Another exciting development that happened on the last day of the year was the closing of the acquisition of the flow cytometry asset of MilliporeSigma. This acquisition, our first in the life science research space, but probably not our last one, will provide an opportunity for us to sell directly to customer who have adopted our xMAP technology, further diversifying our business with complementary products.

With this acquisition, we will be able to take high quality and differentiated flow cytometry with established brand recognition to steadily growing marketplace. One of our primary goals is to develop a biotic (ph) content that can be both support the placement of our imaging base product while involving the flow cytometry revenue stream to generate a much larger recurring component. We believe that this acquisition should add approximately $45 million of revenue to our top line in 2019 and be accretive by year-end.

Finally, I would like to briefly discuss my expectation for 2019. 2019 will be a transitional year for Luminex that lays the groundwork for continued double-digit growth in future years. In 2019, we will adjust the extent of the intense revenue concentration we have had with LabCorp in previously years, execute on both the integration and growth of our recent flow cytometry addition, prepare and launch of VERIGENE II product and make progress toward the launch of SENSIPLEX in 2020. Accomplishing those in both in transition state will give us a solid foundation for growth in 2020 and beyond.

Now, Harriss will review our financial results in more detail.

Harriss T. Currie -- Chief Financial Officer, Senior Vice President, Finance and Treasurer

Thanks, Homi. As Homi mentioned, we had a strong year and strong fourth quarter revenues, absent the effects of the LabCorp departure. Consolidated revenue for the fourth quarter was $81.1 million, up 4% for the quarter and up 22%, excluding LabCorp. For the year, revenue was up 3% or 9%, excluding LabCorp.

Our LTG revenue stream was $41.5 million for the quarter and $149 million for the year, up 23% and 5% for the quarter and year, respectively, driven by double-digit growth in royalty revenue for both the quarter and year, in addition to strong consumable growth with double-digit increases in the quarter. Our molecular diagnostic revenue stream was approximately $39 million for the quarter and $164 million for the year, down 11% for the quarter and up 1% for the year, primarily driven by the LabCorp departure. Excluding LabCorp, this revenue stream was up 21% for the quarter and 13% for the year. Performance here was driven by the continued success of our sample-to-answer franchise, which was up 41% and 34% for the quarter and year, respectively.

For our sample-to-answer products, both the number of active customers and the utilization per customer has continued to increase. For the fourth quarter, the annual utilization rate per customer for our VERIGENE products increased to $109,000, up 10% from the prior year quarter and for our ARIES product line average annual utilization was $53,000, up 14% from the prior year.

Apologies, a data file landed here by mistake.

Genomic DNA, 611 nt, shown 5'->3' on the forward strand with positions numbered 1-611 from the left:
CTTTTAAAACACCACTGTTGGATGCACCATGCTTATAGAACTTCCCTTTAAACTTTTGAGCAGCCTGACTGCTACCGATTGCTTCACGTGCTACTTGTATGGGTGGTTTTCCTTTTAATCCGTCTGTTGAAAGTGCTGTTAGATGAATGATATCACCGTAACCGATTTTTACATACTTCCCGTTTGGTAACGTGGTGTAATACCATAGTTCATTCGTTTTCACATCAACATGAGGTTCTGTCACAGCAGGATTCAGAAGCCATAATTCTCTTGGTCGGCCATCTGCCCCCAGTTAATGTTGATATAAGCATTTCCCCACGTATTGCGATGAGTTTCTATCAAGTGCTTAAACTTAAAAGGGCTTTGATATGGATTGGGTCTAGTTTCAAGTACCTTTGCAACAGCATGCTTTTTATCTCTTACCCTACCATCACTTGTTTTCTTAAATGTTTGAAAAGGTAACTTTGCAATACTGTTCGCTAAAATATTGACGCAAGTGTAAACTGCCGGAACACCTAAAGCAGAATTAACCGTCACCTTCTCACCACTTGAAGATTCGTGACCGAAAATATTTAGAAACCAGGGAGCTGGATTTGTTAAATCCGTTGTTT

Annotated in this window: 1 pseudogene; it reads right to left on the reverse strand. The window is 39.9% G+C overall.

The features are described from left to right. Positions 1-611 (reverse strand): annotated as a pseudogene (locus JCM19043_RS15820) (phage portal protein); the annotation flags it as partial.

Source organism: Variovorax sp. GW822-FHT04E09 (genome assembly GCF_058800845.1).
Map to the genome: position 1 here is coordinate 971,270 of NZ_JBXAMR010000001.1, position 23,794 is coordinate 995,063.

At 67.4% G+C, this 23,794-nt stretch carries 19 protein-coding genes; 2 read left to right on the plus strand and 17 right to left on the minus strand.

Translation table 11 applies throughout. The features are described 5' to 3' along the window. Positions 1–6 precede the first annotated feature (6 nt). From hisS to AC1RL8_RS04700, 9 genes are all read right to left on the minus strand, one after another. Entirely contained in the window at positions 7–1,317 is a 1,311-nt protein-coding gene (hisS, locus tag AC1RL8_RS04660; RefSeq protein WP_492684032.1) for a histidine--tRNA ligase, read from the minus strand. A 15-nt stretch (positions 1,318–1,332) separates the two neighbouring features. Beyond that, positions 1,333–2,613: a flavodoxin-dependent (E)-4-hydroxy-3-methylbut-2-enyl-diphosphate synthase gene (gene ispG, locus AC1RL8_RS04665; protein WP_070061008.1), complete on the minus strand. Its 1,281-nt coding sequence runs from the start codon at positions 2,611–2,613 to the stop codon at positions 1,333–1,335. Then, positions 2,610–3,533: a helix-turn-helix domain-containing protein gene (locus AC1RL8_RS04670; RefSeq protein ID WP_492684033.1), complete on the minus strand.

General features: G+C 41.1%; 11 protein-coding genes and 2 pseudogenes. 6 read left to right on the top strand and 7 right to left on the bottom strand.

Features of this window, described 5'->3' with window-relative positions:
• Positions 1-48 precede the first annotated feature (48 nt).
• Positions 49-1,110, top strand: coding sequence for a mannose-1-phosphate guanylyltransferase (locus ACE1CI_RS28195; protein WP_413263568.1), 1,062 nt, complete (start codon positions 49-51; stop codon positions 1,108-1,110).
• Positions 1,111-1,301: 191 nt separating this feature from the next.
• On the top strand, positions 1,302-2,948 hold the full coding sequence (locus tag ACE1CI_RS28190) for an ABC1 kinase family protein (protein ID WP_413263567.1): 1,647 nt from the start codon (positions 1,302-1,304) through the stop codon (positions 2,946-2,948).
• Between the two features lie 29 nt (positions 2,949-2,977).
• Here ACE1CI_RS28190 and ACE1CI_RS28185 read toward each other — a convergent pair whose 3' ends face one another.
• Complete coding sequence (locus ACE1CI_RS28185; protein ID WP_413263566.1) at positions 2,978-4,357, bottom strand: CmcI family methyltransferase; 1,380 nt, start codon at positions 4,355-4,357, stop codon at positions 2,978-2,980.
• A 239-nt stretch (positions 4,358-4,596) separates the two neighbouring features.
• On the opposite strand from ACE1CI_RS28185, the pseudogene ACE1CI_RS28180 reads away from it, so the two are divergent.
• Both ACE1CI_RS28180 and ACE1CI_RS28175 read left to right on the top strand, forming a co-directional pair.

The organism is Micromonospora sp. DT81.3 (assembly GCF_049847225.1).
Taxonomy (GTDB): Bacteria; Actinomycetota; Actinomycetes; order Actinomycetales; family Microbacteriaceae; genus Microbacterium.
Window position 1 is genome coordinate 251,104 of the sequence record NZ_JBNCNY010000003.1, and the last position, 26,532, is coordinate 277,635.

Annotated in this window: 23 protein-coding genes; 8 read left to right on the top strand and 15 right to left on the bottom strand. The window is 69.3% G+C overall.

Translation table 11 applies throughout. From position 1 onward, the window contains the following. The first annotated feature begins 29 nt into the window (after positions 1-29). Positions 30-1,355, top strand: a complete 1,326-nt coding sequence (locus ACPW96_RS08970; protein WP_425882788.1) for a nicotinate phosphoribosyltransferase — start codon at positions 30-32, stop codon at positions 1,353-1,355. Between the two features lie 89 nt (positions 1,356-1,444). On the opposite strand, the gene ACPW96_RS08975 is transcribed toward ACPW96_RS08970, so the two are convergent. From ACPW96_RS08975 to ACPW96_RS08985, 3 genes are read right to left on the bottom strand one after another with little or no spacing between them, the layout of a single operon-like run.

Turning to our revenue line items, during the fourth quarter we placed 268 multiplex systems, not including ARIES and VERIGENE systems, within the high end of our communicated expectation of 225 to 275 per quarter. Included in system revenue are sales of our xMAP systems, sales of both our ARIES and VERIGENE systems, and a reagent rental allocation for those systems placed under reagent rental agreements.

Consumable revenues were up more than 50% for the quarter and 2% for the year, with the quarter increase driven by higher bulk purchases by a few of our large partners compared to the prior year quarter. This phenomenon was not unexpected. As we've indicated a number of times, the consumable revenues for 2018 were expected to be weighted toward the back half of the year relative to 2017 where they were weighted in the front half of the year.

Royalty revenue grew 19% and 10% for the quarter and full year, respectively. This reflected an increase in audit findings, minimum royalty payments and in base end-user sales reported by our partners. Base end-user sales were up 12% and 6% for the quarter and year, not including audit adjustments.

Similar to our molecular diagnostics revenue stream, assay revenues were down 12% for the quarter and up 1% for the year, primarily driven by the reduction in LabCorp. Excluding this impact, assay revenue was up 22% and 14% for the quarter and full year, respectively, predominantly driven by growth in our sample-to-answer assays previously discussed.

Now turning to the income statement, we posted gross margins of 60% and 62% for the quarter and full year, down by 4 percentage points from the fourth quarter of 2017 and 3 percentage points from the prior full year. This decline is primarily attributable to the reduction in LabCorp Women's Health products as these assays typically carry a much higher gross margin than our corporate averages. We continue to focus on improvement of our sample-to-answer margins through both volume increase and cost efficiency.

We continued to control our operating expenses, (inaudible) decline in both R&D and SG&A expenses for the year as compared to our planned levels. Relative to the prior year, operating expenses were moderately higher to support our research and development initiatives, and sales and marketing efforts. Overall, OpEx was up 4% relative to the prior year, but included approximately $2.7 million of acquisition-related expenses in the current year.

Operating profit declined $9.3 million for the year to $27.8 million or 9% operating margin for the year, primarily due to the aforementioned gross margin compression and operating expense increases. Our effective tax rate for the fourth quarter was 337% as compared to 132% in the fourth quarter of 2017. As a reminder, the quarterly effective tax rate typically represents adjustments necessary to arrive at the appropriate year-to-date rate that reflects current expectations for the year.